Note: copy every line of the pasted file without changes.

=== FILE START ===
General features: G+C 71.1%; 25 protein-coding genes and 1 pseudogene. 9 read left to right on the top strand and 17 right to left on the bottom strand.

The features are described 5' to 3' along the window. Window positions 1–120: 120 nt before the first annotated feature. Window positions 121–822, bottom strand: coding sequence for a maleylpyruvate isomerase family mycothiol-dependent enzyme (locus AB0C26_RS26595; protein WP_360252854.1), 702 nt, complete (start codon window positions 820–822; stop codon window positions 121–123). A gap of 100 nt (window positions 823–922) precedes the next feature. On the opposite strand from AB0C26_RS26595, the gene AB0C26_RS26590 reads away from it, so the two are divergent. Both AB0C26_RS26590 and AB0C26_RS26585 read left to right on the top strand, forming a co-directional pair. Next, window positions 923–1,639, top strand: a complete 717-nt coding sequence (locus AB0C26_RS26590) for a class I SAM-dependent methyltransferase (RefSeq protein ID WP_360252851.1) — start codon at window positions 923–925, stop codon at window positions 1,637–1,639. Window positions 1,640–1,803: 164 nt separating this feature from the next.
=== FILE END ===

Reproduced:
General features: G+C 71.1%; 25 protein-coding genes and 1 pseudogene. 9 read left to right on the top strand and 17 right to left on the bottom strand.

The features are described 5' to 3' along the window. Window positions 1–120: 120 nt before the first annotated feature. Window positions 121–822, bottom strand: coding sequence for a maleylpyruvate isomerase family mycothiol-dependent enzyme (locus AB0C26_RS26595; protein WP_360252854.1), 702 nt, complete (start codon window positions 820–822; stop codon window positions 121–123). A gap of 100 nt (window positions 823–922) precedes the next feature. On the opposite strand from AB0C26_RS26595, the gene AB0C26_RS26590 reads away from it, so the two are divergent. Both AB0C26_RS26590 and AB0C26_RS26585 read left to right on the top strand, forming a co-directional pair. Next, window positions 923–1,639, top strand: a complete 717-nt coding sequence (locus AB0C26_RS26590) for a class I SAM-dependent methyltransferase (RefSeq protein ID WP_360252851.1) — start codon at window positions 923–925, stop codon at window positions 1,637–1,639. Window positions 1,640–1,803: 164 nt separating this feature from the next.